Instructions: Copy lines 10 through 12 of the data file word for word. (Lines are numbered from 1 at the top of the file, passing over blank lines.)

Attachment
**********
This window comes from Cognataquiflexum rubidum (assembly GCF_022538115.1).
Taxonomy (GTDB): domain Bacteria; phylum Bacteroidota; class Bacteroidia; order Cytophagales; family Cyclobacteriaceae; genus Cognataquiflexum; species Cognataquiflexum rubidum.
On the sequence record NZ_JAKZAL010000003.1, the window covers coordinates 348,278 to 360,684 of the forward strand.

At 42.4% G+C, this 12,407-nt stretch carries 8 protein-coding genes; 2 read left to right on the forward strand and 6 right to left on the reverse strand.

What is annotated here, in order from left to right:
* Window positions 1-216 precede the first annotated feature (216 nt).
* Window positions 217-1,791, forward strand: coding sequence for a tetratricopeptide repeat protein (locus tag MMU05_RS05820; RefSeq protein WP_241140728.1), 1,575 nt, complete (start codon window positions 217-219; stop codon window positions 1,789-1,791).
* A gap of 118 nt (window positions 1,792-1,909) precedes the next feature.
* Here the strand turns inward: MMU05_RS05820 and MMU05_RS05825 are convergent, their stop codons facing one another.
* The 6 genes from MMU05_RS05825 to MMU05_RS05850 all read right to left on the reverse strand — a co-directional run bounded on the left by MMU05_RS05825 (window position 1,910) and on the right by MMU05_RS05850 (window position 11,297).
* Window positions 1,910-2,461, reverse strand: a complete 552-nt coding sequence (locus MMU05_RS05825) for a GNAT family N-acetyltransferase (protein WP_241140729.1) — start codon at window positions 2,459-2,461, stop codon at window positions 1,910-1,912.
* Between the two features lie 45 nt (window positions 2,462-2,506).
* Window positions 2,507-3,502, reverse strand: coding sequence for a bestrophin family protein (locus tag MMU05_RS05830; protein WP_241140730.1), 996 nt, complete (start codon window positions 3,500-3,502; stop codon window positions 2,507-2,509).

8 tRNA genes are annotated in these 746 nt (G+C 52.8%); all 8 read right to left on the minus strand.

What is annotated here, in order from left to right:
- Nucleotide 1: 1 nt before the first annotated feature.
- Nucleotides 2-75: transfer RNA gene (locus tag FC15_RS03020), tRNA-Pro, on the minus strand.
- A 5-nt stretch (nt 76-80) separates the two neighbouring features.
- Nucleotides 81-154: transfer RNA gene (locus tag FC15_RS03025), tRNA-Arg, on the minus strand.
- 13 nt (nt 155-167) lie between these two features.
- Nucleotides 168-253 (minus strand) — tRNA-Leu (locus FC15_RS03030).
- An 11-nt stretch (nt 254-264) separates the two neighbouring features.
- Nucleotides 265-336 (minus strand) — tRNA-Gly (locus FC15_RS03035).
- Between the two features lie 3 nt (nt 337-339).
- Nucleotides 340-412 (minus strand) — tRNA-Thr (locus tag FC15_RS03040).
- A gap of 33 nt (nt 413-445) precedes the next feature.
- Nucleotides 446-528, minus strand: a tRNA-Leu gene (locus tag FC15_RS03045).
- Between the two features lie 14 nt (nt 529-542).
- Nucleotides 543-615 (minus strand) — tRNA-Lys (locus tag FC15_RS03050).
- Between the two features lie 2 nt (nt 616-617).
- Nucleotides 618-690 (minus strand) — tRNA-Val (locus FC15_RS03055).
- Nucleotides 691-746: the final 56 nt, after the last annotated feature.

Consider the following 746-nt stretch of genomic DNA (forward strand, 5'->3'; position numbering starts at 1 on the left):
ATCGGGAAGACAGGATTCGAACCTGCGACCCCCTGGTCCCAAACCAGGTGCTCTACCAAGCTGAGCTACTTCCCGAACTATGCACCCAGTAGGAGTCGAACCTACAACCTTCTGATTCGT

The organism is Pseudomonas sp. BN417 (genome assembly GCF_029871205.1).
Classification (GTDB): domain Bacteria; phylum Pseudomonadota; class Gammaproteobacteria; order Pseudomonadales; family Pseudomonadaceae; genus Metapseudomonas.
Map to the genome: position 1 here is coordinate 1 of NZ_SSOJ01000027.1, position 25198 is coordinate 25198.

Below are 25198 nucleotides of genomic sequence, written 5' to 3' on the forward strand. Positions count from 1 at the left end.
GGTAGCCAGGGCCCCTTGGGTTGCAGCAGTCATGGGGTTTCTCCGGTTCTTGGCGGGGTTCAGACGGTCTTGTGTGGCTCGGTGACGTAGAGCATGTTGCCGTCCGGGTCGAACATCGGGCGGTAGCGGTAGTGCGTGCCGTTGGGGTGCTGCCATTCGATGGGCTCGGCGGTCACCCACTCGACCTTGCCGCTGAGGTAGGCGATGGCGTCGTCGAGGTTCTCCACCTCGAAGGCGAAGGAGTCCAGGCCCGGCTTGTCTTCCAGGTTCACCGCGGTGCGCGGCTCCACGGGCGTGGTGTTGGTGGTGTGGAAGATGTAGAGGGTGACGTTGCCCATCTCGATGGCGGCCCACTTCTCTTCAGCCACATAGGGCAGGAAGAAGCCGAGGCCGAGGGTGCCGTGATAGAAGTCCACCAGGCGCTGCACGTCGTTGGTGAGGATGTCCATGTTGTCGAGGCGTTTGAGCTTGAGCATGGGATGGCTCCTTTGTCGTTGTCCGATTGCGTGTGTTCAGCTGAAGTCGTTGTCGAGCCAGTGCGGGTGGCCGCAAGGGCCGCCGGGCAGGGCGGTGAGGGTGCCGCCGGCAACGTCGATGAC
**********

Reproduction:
* The 6 genes from MMU05_RS05825 to MMU05_RS05850 all read right to left on the reverse strand — a co-directional run bounded on the left by MMU05_RS05825 (window position 1,910) and on the right by MMU05_RS05850 (window position 11,297).
* Window positions 1,910-2,461, reverse strand: a complete 552-nt coding sequence (locus MMU05_RS05825) for a GNAT family N-acetyltransferase (protein WP_241140729.1) — start codon at window positions 2,459-2,461, stop codon at window positions 1,910-1,912.
* Between the two features lie 45 nt (window positions 2,462-2,506).